What is a twisted pelvis and how does one end up with one? A “twisted pelvis” is a three dimensional mechanical dysfunction. It can happen as a result of trauma, pregnancy and delivery or simple muscle imbalance. It is a very common problem and is often the underlying cause of low back pain, mid back pain and neck pain. It can also cause structural damage and degeneration throughout the spine.

When the pelvis twists out of normal alignment the right side of the pelvis, or right innominate, rotates forward or anteriorly, due to a tight, short iliopsoas muscle. The left side of the pelvis (or innominate) rotates backwards, or posteriorly, as a result of a tight, short quadratus lumborum muscle. These rotations can also cause the pelvis to move abnormally inward or outwardly. When the innominate rotates abnormally, the acetabulum, the cup portion of your hip joint, moves up or down (superiorly or inferiorly). When this happens, the head of the femur follows it and creates a short or long leg. The functional leg length discrepancy which can develop as a result of an unstable, twisted pelvis is frequently misdiagnosed as an actual leg length discrepancy. One does not want to where a lift in ones shoe to correct this functional leg length discrepancy as it only helps to support and hold the pelvis in a dysfunctional position.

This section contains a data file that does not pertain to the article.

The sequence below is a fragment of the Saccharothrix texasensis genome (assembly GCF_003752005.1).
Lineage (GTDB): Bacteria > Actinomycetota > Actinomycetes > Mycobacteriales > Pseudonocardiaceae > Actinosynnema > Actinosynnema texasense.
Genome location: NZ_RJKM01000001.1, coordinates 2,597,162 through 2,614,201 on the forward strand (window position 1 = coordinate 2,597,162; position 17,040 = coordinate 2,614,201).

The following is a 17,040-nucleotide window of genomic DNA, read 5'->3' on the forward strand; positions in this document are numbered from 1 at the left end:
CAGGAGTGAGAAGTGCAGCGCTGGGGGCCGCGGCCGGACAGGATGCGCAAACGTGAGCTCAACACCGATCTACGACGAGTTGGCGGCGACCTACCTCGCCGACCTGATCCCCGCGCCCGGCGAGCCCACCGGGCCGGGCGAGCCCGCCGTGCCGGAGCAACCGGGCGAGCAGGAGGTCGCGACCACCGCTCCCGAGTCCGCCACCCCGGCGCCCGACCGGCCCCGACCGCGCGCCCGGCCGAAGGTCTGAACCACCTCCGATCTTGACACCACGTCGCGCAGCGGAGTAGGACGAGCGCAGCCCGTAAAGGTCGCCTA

The Iliopsoas muscle

To treat the “twisted pelvis” the right iliopsoas and left quadratus lumboum muscles need to be lengthened, stretched and released. Joint mobilization or manipulation should be performed to align the innominates and sacrum. Strengthening exercises should be performed in order to balance and strengthen the muscles that hold the pelvis in normal alignment. Muscle energy balancing techniques are very helpful and can be used to align and mobilize the pelvis by yourself. This technique is very helpful to decrease pain. Modalities like hot packs, cold packs, ultrasound, electrical stimulation, etc. only treat the symptoms and give only temporary relief. In fact, hot packs and heat can cause more instability if they are used over the sacroiliac ligaments, as these ligaments help hold the pelvis in normal alignment. Heat applied to these ligaments increases their plasticity and allows them to stretch and let the sacroiliac joint move abnormally. It is always safer to use ice or cold packs in this area. Hot or cold packs do nothing to correct a twisted pelvis, the real cause of your neck or back pain.